While all of that is still true, the relationship, for me at least, has soured over recent years. In 2014 I looked at the supposed SEO benefits of Creative Commons and found the benefits to be minimal at best, very risky at worst.
Over the past few years, it’s simply become clear that, for me and this site, Creative Commons is a bad deal and the time has come to part ways.
Parting is Such Sweet Sorrow
The spirit of Creative Commons, to me, has always been about symbiosis. I, as a creator, grant a broad license to my work and others will take it, share it, build upon it. They will get to use the work to help with their ends, but will also help me reach new people and I get the thrill of seeing great new things done with my work.
After all, my business model is a consulting one, though I am trying out Patreon, I don’t sell the work on this site and primarily use it to inform others and promote my business. The more sharing (with attribution) theoretically the better.
However, ever since I first started with CC, there have always been some people who went against that spirit. Spammers, scrapers, etc who want to do the bare minimum to meet the requirements of the license and use the content in a way that contributes as little as possible back to the source.
What’s changed is that now nearly all of the people who use my work under a CC license can be described this way.
Some of this has had strange consequences. Recently, I learned about a YouTube account that had reposted a CC-BY licensed video I had posted. The account is a spam account, with nothing but other CC videos. But it makes it appear the video went live in April 2014 when the original actually went live in May 2012. That’s a big deal considering major developments in the story had happened between those two dates.
These types of uses help the spammer build up questionable accounts, of which maybe one or two videos or posts will attract any attention. However, for the creator, there’s no new audience being reached, no creative use of the work and no practical benefit. In fact, given that Google has been on a warpath against “unnatural” links, a lot of reuse of your content by spammers can lead to search engine penalties and deeply hurt your site.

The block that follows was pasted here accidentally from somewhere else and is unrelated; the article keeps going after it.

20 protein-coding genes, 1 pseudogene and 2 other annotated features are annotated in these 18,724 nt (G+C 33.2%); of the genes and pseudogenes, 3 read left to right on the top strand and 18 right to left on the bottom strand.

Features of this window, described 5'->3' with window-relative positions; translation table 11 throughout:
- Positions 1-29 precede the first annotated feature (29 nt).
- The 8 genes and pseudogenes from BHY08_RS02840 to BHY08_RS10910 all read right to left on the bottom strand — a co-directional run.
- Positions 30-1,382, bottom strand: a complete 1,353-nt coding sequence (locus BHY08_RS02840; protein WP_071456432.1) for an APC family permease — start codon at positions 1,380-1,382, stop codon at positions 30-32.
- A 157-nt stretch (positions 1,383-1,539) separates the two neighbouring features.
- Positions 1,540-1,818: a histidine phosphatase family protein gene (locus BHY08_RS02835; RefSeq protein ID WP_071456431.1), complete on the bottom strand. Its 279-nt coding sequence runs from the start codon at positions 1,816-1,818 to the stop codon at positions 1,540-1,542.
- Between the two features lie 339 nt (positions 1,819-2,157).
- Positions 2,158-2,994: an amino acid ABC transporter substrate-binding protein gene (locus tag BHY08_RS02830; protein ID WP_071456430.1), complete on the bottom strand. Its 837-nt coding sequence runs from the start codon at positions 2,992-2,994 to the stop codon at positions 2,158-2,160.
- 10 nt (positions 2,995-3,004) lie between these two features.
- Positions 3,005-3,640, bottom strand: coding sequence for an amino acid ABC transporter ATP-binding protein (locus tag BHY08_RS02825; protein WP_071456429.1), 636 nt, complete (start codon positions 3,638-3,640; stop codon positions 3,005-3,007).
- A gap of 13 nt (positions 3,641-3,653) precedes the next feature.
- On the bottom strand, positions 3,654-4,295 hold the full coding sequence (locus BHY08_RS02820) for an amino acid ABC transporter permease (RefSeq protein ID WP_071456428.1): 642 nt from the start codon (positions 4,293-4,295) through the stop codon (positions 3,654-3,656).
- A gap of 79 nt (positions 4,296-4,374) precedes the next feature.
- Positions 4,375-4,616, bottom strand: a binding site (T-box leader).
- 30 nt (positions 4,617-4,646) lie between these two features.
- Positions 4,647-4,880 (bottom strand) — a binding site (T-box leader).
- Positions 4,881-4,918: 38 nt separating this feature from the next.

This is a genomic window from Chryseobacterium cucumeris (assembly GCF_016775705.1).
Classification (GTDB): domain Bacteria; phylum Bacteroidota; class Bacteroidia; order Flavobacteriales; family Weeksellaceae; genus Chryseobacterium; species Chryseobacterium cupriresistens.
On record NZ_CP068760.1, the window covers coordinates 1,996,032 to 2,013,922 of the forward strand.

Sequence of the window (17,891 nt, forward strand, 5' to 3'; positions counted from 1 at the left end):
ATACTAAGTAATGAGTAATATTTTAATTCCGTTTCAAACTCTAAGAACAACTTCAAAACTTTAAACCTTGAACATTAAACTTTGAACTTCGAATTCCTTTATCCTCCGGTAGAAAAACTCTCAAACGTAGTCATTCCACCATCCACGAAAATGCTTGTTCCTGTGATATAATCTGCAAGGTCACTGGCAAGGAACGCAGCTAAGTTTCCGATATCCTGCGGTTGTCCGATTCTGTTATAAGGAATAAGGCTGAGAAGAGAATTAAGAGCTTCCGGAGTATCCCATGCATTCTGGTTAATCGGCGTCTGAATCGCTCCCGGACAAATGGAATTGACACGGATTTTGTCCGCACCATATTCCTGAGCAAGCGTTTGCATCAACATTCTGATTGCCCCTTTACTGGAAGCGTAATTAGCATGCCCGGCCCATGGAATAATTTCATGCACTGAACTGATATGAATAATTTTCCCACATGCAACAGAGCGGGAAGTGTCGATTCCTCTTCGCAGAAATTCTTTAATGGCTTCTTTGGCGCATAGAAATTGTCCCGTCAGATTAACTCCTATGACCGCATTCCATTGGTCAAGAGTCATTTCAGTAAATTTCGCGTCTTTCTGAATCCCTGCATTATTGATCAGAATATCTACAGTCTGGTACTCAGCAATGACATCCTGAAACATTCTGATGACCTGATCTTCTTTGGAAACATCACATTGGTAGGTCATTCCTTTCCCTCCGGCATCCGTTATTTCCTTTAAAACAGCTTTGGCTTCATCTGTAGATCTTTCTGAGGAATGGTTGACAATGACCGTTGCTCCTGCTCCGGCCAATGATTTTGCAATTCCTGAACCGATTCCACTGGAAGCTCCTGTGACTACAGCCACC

In a way, I wonder if this move was driven by people like me. Spammers have become so frustrated by copyright notices and account closures that they’ve latched on to Creative Commons as a means of easily filling their blogs, channels and accounts. Much like how spammers polluted article marketing, they’re slowly doing the same to Creative Commons.
The Time Issue
One of the things that Creative Commons should be able to help with, is the hassle of dealing with reuse requests. A blanket license means that no one has to ask permission unless they want to use the content out of the boundaries of the license.
While I understand that others want to be very careful with a site named Plagiarism Today, the number of reuse requests I’ve gotten has risen steadily, pretty much all of which would be allowed under the license.
Though some of these cases are simply situations of someone not seeing or understanding the license, many times it’s not. That’s because, when I point to the CC license, I’m told that their school district, their university, their publisher or their lawyer won’t let them rely on it. For some, it’s the issue of false Creative Commons Licenses and the need to confirm that I’m the original author, other times it is a simple lack of faith in the license itself and a desire to use their own.
The result of this is that few legitimate (IE: Non-spam) reuses of my content are under my Creative Commons License and that trend has been increasing, not going away as more people learn about the licenses.